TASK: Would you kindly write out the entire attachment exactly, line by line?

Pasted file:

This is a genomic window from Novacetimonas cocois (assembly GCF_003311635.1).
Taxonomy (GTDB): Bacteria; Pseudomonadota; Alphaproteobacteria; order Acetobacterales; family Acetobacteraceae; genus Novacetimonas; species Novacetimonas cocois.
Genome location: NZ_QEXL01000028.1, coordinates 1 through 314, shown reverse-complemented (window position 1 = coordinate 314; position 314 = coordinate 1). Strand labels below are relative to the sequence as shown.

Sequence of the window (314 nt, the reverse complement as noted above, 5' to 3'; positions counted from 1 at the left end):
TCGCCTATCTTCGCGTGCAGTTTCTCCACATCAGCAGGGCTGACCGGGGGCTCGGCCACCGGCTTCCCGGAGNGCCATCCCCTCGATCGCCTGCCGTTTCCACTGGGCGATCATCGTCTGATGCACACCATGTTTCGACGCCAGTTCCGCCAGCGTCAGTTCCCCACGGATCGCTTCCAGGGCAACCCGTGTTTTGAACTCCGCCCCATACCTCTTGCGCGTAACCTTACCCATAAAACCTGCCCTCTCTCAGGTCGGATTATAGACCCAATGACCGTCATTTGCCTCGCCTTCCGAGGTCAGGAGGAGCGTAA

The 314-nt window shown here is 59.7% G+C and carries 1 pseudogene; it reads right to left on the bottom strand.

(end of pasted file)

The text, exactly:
This is a genomic window from Novacetimonas cocois (assembly GCF_003311635.1).
Taxonomy (GTDB): Bacteria; Pseudomonadota; Alphaproteobacteria; order Acetobacterales; family Acetobacteraceae; genus Novacetimonas; species Novacetimonas cocois.
Genome location: NZ_QEXL01000028.1, coordinates 1 through 314, shown reverse-complemented (window position 1 = coordinate 314; position 314 = coordinate 1). Strand labels below are relative to the sequence as shown.

Sequence of the window (314 nt, the reverse complement as noted above, 5' to 3'; positions counted from 1 at the left end):
TCGCCTATCTTCGCGTGCAGTTTCTCCACATCAGCAGGGCTGACCGGGGGCTCGGCCACCGGCTTCCCGGAGNGCCATCCCCTCGATCGCCTGCCGTTTCCACTGGGCGATCATCGTCTGATGCACACCATGTTTCGACGCCAGTTCCGCCAGCGTCAGTTCCCCACGGATCGCTTCCAGGGCAACCCGTGTTTTGAACTCCGCCCCATACCTCTTGCGCGTAACCTTACCCATAAAACCTGCCCTCTCTCAGGTCGGATTATAGACCCAATGACCGTCATTTGCCTCGCCTTCCGAGGTCAGGAGGAGCGTAA

The 314-nt window shown here is 59.7% G+C and carries 1 pseudogene; it reads right to left on the bottom strand.